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424re: BIOLOGICAL BEEKEEPING

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  • tomas mozer
    Dec 24, 2000
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      excerpted from the bee-list for information/discussion purposes, see the
      entire posting at
      http://listserv.albany.edu:8080/cgi-bin/wa?A2=ind0012d&L=bee-l
      &F=&S=&P=1547

      Date: Sun, 24 Dec 2000
      From: Barry Donovan <DonovanB@...>
      Subject: Pseudoscorpions

      ...Briefly, and as several people have posted, there are reported to be two
      species of pseudoscorpions living among bees in South African hives. Adults
      are about 6 mm long. Pseudos (for short) are said to prey upon pollen mites,
      the bee fly, and insect larvae such as those of wax moths, and also almost
      certainly larvae of the hive beetles (2 species). Bees are thought not to be
      preyed upon.
      I was unable to find any recent research or researchers working on pseudos
      and honey bees anywhere. However I did find a paper which reported that a
      pseudo of a different species that lives among bees in the Belgian Congo did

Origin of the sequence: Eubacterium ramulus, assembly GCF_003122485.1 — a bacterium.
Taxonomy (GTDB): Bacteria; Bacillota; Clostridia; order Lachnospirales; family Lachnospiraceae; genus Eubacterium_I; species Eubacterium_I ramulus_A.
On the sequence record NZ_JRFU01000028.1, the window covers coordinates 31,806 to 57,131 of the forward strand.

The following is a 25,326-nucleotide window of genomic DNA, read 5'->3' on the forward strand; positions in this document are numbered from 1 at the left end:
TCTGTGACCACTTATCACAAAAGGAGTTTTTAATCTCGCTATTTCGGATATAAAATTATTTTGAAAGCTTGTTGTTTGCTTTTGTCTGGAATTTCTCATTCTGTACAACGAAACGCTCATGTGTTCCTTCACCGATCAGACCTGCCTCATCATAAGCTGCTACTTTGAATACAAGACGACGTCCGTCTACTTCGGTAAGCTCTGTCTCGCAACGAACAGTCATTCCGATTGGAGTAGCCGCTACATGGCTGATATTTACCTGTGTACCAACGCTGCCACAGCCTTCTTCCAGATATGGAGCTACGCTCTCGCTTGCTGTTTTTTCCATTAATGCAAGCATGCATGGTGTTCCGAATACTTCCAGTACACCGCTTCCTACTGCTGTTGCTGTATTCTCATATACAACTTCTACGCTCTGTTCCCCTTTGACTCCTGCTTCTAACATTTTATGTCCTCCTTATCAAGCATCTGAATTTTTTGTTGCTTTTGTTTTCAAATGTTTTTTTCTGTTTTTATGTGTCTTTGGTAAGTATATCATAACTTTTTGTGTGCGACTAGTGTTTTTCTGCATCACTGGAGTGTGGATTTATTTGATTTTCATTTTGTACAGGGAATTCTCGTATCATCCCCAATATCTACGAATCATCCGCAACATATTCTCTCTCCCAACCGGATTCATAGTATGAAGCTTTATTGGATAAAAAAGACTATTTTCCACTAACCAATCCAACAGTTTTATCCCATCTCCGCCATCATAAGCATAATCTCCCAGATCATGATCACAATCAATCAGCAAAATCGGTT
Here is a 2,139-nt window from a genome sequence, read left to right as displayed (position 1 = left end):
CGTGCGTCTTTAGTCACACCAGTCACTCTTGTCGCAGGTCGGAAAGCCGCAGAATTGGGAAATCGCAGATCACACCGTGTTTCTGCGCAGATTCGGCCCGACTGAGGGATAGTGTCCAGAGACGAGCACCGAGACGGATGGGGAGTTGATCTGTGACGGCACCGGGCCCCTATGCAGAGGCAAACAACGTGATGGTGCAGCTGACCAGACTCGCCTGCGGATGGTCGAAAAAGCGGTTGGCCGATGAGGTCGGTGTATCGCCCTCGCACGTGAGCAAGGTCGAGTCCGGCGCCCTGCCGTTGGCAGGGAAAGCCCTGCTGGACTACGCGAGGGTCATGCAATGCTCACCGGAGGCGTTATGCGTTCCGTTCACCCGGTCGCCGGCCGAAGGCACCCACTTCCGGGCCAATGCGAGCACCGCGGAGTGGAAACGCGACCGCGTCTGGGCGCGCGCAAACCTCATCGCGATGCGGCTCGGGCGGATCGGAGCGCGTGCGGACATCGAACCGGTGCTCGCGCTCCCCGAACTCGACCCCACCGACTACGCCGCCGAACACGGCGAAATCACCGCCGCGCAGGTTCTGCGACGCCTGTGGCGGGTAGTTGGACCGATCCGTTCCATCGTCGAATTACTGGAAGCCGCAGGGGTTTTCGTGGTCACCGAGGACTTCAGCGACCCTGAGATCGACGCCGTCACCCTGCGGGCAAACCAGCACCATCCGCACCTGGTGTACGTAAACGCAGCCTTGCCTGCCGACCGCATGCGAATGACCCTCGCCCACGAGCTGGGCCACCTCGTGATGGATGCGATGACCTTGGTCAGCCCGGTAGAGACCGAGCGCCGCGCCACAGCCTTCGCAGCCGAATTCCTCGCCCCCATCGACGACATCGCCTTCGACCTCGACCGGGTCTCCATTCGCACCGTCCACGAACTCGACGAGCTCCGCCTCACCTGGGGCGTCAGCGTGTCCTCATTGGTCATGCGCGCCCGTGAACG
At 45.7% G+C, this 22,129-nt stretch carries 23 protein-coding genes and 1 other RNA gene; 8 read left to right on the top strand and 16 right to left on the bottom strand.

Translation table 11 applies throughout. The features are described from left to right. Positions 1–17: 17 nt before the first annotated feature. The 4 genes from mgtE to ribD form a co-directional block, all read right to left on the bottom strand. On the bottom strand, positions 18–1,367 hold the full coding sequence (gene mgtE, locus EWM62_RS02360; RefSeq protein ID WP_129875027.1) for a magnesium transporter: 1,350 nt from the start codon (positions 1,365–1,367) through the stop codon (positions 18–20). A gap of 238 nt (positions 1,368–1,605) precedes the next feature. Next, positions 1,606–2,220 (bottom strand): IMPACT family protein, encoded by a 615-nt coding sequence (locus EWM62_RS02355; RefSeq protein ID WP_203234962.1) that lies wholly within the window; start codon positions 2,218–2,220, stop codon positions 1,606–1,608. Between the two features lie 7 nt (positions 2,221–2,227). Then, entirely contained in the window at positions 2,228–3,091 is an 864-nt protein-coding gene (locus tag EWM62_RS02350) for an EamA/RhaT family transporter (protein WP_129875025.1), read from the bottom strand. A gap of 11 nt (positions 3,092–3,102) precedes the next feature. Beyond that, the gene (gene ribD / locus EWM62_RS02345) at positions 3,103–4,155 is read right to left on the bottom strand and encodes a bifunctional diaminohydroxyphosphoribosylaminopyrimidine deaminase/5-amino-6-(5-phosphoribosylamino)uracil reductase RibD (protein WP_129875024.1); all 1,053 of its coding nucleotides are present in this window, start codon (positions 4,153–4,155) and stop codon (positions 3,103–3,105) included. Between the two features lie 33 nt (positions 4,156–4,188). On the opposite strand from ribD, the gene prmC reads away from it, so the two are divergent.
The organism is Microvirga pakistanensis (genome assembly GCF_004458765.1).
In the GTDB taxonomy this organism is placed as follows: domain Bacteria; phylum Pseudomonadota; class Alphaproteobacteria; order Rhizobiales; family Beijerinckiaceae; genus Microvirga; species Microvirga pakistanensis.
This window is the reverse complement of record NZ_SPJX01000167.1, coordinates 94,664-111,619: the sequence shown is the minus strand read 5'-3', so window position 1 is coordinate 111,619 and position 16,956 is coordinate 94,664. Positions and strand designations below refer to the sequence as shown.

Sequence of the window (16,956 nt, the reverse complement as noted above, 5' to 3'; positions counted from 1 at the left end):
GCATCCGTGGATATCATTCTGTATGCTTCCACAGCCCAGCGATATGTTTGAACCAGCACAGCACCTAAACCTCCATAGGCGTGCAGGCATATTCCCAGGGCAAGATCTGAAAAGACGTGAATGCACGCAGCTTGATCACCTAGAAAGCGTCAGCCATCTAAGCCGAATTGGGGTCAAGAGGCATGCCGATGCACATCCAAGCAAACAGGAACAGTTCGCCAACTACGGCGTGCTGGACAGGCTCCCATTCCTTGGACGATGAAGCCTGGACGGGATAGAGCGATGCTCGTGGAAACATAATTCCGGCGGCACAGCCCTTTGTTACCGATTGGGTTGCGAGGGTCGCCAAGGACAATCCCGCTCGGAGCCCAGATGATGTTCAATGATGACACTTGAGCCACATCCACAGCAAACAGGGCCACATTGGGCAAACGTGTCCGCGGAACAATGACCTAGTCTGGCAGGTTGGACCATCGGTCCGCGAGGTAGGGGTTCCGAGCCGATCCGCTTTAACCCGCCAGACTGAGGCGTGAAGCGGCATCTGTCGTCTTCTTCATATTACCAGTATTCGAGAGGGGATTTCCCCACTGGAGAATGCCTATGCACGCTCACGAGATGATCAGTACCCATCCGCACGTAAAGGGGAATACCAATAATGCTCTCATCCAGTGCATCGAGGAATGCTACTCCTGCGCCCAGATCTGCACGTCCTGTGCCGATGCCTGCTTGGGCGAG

appear to kill a bee when the two were confined together in a container.
      This suggests that great caution needs to be exercised before pseudos are
      imported into hives of European honey bees. We need to determine whether in
      fact pseudos will eat Varroa, and whether or not they eat bee eggs and/or
      larvae.
      Intriguingly, in 1922 an item in Bee World suggested that perhaps acarine
      mites erupted because Chelifer cancroides no longer had breeding sites in
      modern clean sawn-timber hives, whereas skeps had numerous nooks and
      crannies that sheltered pseudo nests. If this is true, then perhaps
      restoration of breeding sites for pseudos within our hives may lessen many
      of the problems being experienced with mites and insects?
      At least one species of pseudos lives in colonies of the eastern honey bee,
      so perhaps it predates Varroa, and if so, this may contribute to the lack of
      a Varroa problem in Apis cerana?...

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